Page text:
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    'Godzilla of Earths' Exoplanet Discovered

    The newly discovered "mega-Earth" Kepler-10c dominates the foreground in this artist's conception. (David A. Aguilar (CfA)
    The newly discovered "mega-Earth" Kepler-10c dominates the foreground in this artist's conception. (David A. Aguilar (CfA)

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    Scientists have discovered an exoplanet they’re dubbing a “mega-Earth.”

    Kepler-10c is a rocky world weighing as much as 17 Earths, according to researchers at the Harvard-Smithsonian Center for Astrophysics (CfA) in Cambridge, Massachusetts.

    "This is the Godzilla of Earths!" said CfA researcher Dimitar Sasselov, director of the Harvard Origins of Life Initiative in a statement. "But unlike the movie monster, Kepler-10c has positive implications for life."

    What makes Kepler-10c so unusual is that scientists thought any planet that big would “grab hydrogen gas as it grew and become a Jupiter-like gas giant.”

    Kepler-10c has a diameter of about 18,000 miles, 2.3 times as large as Earth, researchers said.  The massive world is 560 light-years away from Earth in the constellation Draco. It circles its star every 45 days.

    Kepler-10c was spotted indirectly by NASA’s Kepler spacecraft using the transit method, which measures the amount a star dims when a planet passes it. While they were able to calculate the size of the planet, scientists were not able to determine if it was rocky or gassy.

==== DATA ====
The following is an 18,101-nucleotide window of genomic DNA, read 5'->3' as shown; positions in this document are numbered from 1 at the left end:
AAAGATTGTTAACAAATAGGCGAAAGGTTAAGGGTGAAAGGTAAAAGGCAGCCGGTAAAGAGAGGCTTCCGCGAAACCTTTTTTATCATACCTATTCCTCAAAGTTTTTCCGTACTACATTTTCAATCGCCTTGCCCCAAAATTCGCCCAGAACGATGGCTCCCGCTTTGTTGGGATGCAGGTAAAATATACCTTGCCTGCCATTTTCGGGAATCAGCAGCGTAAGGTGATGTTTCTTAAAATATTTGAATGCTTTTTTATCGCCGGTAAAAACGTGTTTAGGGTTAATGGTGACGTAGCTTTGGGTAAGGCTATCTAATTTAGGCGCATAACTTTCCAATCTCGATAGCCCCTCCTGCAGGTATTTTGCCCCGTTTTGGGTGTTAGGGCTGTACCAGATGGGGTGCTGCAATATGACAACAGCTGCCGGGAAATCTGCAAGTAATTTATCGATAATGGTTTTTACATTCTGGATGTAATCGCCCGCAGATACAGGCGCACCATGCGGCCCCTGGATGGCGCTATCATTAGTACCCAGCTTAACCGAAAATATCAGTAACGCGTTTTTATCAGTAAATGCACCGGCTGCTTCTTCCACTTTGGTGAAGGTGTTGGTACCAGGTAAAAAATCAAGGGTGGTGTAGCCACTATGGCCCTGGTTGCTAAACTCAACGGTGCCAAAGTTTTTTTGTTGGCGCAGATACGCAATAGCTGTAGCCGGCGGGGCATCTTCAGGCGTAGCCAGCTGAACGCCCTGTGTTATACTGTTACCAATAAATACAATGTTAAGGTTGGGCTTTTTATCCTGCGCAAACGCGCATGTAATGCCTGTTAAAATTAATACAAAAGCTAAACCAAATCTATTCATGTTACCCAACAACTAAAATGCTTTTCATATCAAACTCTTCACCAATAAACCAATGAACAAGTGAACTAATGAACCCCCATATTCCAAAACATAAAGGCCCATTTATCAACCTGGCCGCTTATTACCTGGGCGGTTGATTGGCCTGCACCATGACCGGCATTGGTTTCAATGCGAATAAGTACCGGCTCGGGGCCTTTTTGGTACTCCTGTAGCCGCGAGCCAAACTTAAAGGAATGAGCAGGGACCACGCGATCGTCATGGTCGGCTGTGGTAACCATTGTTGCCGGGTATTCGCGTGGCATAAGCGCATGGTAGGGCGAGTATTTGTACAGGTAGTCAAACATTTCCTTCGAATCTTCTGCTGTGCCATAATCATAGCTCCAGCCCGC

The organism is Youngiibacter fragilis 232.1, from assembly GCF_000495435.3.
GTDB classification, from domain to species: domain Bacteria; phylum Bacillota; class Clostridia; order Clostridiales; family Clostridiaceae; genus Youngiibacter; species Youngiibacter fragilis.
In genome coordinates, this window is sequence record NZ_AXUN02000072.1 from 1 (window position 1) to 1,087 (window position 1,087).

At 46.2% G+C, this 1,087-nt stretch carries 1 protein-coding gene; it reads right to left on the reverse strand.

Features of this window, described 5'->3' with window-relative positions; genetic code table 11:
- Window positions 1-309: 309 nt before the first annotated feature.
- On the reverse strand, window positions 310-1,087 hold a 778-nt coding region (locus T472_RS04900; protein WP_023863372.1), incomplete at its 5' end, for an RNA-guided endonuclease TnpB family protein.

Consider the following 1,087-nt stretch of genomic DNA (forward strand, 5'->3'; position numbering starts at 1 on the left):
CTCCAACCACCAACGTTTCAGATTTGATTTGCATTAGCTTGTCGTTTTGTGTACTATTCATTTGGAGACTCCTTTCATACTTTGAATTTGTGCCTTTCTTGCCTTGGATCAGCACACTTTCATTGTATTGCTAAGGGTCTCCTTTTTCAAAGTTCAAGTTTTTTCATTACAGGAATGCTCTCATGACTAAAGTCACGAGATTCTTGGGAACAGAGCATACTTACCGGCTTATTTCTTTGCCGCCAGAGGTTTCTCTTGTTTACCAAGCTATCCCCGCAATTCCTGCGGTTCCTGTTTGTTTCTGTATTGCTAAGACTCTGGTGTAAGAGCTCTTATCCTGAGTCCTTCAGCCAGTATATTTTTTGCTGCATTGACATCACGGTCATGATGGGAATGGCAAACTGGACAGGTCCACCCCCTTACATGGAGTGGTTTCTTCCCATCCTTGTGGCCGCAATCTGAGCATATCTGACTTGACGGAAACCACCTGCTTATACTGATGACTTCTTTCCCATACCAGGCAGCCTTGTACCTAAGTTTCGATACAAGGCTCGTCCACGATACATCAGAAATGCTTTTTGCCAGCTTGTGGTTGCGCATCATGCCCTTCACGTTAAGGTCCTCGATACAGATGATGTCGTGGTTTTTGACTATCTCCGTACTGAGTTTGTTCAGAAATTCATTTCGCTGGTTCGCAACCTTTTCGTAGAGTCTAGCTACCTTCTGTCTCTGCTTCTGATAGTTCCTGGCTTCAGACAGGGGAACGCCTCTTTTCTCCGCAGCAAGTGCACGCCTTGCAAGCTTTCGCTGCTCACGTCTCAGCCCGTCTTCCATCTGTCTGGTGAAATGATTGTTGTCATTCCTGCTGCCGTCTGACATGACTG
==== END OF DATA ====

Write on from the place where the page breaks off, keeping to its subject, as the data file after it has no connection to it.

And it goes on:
Using the HARPS-North instrument on the Telescopio Nazionale Galileo in the Canary Islands to measure the mass of Kepler-10c, scientists realized it weighed 17 times as much as Earth, meaning it must not be a gassy world.

    "Kepler-10c didn't lose its atmosphere over time. It's massive enough to have held onto one if it ever had it," said  Xavier Dumusque of the Cfa, who led the data analysis and made the discovery. "It must have formed the way we see it now."

    The Kepler-10 system is 11 billion years old, according to researchers, meaning it was formed less than 3 billion years after the creation of the universe.

    Since the early universe only contained hydrogen and helium, the heavier materials needed to form planets had to have been created in the earliest stars. When those stars died and exploded, “they scattered these crucial ingredients through space, which then could be incorporated into later generations of stars and planets.”

    That process, researchers said, “should have taken billions of years, but Kepler-10c shows rocky planets were able to form despite the scarcity of heavy elements.

    "Finding Kepler-10c tells us that rocky planets could form much earlier than we thought. And if you can make rocks, you can make life," says Sasselov.

    That such an old star system has an Earth-like planet means researchers can also look for potentially habitable planets in those systems as well.

    The team's finding was presented today in a press conference at a meeting of the American Astronomical Society (AAS).

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